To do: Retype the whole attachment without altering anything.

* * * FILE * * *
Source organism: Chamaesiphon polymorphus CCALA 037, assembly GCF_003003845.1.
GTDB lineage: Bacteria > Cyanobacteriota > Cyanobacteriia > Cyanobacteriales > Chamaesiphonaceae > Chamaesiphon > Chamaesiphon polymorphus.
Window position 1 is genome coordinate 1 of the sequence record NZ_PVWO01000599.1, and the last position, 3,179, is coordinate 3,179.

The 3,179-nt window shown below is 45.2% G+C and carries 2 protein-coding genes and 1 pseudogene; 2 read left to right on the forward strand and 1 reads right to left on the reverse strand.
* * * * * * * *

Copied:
Source organism: Chamaesiphon polymorphus CCALA 037, assembly GCF_003003845.1.
GTDB lineage: Bacteria > Cyanobacteriota > Cyanobacteriia > Cyanobacteriales > Chamaesiphonaceae > Chamaesiphon > Chamaesiphon polymorphus.
Window position 1 is genome coordinate 1 of the sequence record NZ_PVWO01000599.1, and the last position, 3,179, is coordinate 3,179.

The 3,179-nt window shown below is 45.2% G+C and carries 2 protein-coding genes and 1 pseudogene; 2 read left to right on the forward strand and 1 reads right to left on the reverse strand.